I was talking to someone at work other day, and needless to say the subject of our allotment came up. He was quite interested about the whole subject and asked me a question that I hadn’t really thought much about: “How much cheaper is it to grow your own compared to buying vegetables at the shop?” Up until now I have been focussing on other benefits such as taste, nutrition, satisfaction of the process as well the philosophy of growing your own. Its crazy that the idea this would save us a lot of money on our food bill hadn’t really occured to me.
A few days late for a July update but there we go! What a summer it’s been so far. We have had the first rain here in about 10 weeks and given how much we have neglected watering our allotment, things have done surprisingly well. We have been using some of the herbs from our little herb garden and have noticed the difference from dried supermarket herbs. We have also been making the most of the heat to dry next winter’s firewood.
In a few articles we have mentioned our plans to incorporate crop rotation on the allotment. Contrary to the comedic mental image of spinning vegetables, this is a very effective way to manage your allotment’s soil preparation and to reduce the risk of crops being thwarted by any soil-bourne nasties that can build up.
A few days late we know but we wanted to say a few words about the last month on the allotment. It’s been a very productive month in terms of figuring things out, beginning to get beds cleared and plan where we are going. We’ve made sense of the plot and have a better idea of what work needs to be done. We now have a nice new shiny set of hand tools which should last us a good while, and I’ve gotten into an enjoyable little routine on a Saturday of going over there for an hour or so armed with a flask of coffee to get to work.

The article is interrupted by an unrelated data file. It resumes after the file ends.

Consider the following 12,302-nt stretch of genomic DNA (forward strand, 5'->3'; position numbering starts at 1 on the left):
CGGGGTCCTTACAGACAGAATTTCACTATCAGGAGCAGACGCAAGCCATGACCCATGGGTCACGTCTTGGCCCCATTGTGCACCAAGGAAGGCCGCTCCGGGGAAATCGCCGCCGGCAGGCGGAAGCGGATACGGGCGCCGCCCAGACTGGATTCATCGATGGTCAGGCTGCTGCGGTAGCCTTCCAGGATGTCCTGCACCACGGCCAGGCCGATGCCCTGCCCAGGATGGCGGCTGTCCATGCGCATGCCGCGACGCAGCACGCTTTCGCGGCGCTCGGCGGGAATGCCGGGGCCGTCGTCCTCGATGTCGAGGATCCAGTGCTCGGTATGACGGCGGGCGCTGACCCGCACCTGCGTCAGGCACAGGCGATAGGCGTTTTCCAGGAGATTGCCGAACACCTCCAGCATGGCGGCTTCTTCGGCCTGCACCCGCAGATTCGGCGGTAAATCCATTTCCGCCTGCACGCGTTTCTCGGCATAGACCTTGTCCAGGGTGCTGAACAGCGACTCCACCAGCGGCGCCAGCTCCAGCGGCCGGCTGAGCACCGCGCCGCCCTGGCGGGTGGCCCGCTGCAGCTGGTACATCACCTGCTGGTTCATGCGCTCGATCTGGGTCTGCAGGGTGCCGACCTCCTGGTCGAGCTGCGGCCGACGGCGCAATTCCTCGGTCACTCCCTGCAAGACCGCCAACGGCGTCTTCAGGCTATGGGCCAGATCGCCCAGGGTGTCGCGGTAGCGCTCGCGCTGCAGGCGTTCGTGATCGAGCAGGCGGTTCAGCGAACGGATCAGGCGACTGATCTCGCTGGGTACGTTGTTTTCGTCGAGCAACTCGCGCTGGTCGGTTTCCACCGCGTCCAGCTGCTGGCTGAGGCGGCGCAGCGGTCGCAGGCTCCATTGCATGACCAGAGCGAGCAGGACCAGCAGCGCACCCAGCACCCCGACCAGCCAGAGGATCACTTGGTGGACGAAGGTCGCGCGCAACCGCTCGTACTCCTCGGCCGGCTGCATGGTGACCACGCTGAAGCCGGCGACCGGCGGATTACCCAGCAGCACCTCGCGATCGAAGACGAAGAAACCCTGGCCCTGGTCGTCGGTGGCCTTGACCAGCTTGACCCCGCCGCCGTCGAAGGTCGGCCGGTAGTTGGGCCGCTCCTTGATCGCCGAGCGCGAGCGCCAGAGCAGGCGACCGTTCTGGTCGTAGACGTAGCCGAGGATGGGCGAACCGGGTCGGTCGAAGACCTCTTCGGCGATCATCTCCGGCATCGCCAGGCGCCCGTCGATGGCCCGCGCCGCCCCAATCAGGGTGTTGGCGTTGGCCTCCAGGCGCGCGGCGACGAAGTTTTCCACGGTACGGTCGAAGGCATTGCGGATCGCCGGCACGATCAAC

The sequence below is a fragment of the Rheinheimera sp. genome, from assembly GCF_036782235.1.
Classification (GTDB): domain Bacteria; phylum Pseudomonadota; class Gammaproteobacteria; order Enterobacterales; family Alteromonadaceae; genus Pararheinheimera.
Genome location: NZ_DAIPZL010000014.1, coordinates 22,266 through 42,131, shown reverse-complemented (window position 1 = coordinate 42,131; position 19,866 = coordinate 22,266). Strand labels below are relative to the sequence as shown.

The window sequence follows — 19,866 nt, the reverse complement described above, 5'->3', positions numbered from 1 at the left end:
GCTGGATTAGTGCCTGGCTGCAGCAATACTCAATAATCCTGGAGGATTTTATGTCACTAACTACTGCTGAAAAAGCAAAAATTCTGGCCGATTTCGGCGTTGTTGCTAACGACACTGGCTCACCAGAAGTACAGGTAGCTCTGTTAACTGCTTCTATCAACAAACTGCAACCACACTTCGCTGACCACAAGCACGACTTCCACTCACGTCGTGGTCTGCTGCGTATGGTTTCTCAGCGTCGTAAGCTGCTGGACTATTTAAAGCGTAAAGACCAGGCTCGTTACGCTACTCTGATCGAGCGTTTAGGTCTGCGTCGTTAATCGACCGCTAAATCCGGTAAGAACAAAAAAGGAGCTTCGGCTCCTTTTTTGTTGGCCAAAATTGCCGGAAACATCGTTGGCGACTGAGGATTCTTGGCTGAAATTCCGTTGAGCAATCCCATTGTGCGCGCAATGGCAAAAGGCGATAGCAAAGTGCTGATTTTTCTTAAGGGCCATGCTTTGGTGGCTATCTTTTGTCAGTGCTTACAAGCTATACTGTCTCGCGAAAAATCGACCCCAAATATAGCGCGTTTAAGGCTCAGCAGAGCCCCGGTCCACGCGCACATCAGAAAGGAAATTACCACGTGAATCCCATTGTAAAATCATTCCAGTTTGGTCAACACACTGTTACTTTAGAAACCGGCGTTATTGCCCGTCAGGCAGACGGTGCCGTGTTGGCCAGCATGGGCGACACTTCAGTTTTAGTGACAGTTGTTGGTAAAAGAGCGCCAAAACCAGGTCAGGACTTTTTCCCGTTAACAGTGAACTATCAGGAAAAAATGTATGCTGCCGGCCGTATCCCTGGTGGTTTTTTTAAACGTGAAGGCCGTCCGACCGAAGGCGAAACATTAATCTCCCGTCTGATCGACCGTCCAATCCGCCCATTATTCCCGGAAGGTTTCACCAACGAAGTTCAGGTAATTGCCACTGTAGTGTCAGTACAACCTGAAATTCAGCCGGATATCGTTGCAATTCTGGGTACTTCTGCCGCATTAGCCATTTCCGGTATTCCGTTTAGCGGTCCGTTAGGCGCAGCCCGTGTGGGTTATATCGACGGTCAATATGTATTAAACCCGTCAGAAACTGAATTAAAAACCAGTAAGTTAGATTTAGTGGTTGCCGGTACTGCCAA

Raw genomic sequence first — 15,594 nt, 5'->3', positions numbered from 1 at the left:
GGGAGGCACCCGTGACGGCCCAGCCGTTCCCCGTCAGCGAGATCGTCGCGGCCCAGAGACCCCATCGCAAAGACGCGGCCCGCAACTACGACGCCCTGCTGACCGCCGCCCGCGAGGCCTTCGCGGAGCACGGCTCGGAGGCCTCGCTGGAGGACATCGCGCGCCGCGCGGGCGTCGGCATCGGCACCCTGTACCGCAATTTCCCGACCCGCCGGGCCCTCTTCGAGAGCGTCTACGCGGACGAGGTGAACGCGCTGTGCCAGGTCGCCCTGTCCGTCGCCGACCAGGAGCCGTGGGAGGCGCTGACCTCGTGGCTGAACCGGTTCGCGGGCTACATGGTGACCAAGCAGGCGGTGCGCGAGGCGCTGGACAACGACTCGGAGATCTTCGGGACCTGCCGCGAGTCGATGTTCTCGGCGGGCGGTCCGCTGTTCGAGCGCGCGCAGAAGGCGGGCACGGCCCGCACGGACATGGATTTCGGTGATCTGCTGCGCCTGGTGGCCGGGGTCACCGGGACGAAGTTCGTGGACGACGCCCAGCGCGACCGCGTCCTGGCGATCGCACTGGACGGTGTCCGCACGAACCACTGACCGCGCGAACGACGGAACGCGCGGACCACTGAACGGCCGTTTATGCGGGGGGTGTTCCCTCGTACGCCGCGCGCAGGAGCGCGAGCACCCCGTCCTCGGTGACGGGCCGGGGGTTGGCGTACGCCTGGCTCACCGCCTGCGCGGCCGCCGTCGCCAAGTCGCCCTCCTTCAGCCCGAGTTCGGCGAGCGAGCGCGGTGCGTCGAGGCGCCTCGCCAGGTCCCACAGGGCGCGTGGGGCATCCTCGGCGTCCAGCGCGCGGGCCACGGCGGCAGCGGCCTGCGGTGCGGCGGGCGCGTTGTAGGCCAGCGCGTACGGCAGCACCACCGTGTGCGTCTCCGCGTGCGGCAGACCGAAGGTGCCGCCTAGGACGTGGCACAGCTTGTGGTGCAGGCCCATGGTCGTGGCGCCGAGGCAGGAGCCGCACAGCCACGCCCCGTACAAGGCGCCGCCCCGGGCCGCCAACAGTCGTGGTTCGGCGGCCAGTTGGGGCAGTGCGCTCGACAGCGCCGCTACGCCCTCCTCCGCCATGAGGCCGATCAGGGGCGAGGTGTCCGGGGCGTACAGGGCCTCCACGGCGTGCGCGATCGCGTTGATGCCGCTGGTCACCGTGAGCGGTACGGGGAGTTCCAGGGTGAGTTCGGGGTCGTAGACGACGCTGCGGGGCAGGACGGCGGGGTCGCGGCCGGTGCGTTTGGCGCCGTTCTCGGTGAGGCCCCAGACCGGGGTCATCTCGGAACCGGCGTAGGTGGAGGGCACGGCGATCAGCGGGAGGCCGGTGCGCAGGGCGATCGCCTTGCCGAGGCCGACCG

Another aspect which we are exploring is how we handle rubbish. On the allotment (and indeed in the kitchen) we will be producing a fair amount of green waste, which can be put to good use in our composting bins. Along with the shed, we inherited two plastic composting bins on the allotment, which has some compost already in. Whats there is mixed; theres some usable stuff, with some unrotted material in there as well. We will make a sieve from scavenged materials to sort this out sometime soon. Once emptied we will start afresh with empty bins for the coming year.
How are we doing? We recently posted a little about our source of heating for our home, where we mentioned about seasoning firewood. Its something that we were aware of, but when we wrote the article we decided to look into the science behind why firewood needs to be seasoned. Allow us to share some of what we found out… Continue reading “Why season firewood?”→
Today was what could be a reasonably regular event for a Saturday: a good stint at the allotment for Tom. I was down there for an hour or so, getting my head around the plot, and working out where to start on the 9 beds. Once this busy thinking process was done I got to work with a fork and started clearing.